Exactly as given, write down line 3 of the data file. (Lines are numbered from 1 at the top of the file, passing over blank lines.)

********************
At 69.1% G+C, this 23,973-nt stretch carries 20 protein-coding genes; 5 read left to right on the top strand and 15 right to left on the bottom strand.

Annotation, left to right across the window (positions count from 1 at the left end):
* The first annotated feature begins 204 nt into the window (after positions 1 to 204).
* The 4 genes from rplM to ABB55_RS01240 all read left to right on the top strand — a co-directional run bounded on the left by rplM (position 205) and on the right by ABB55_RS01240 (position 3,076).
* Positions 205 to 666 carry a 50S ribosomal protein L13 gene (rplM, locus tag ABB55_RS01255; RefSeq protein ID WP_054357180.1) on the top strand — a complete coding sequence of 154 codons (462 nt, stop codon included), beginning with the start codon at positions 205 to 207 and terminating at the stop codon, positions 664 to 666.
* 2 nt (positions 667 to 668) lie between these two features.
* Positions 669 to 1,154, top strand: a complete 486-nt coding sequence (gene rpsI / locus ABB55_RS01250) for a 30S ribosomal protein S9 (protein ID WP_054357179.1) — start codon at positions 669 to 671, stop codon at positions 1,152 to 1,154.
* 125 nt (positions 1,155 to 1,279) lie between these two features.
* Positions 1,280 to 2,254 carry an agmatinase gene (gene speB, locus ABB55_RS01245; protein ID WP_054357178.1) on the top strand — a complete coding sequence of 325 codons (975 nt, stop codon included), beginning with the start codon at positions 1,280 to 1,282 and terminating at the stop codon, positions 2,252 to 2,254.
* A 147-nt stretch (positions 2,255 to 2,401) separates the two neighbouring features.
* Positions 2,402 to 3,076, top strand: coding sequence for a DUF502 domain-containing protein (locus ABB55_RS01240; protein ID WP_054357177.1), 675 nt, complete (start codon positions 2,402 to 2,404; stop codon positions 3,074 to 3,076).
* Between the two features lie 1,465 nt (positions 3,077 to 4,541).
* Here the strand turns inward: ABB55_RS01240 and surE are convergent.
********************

* The first annotated feature begins 204 nt into the window (after positions 1 to 204).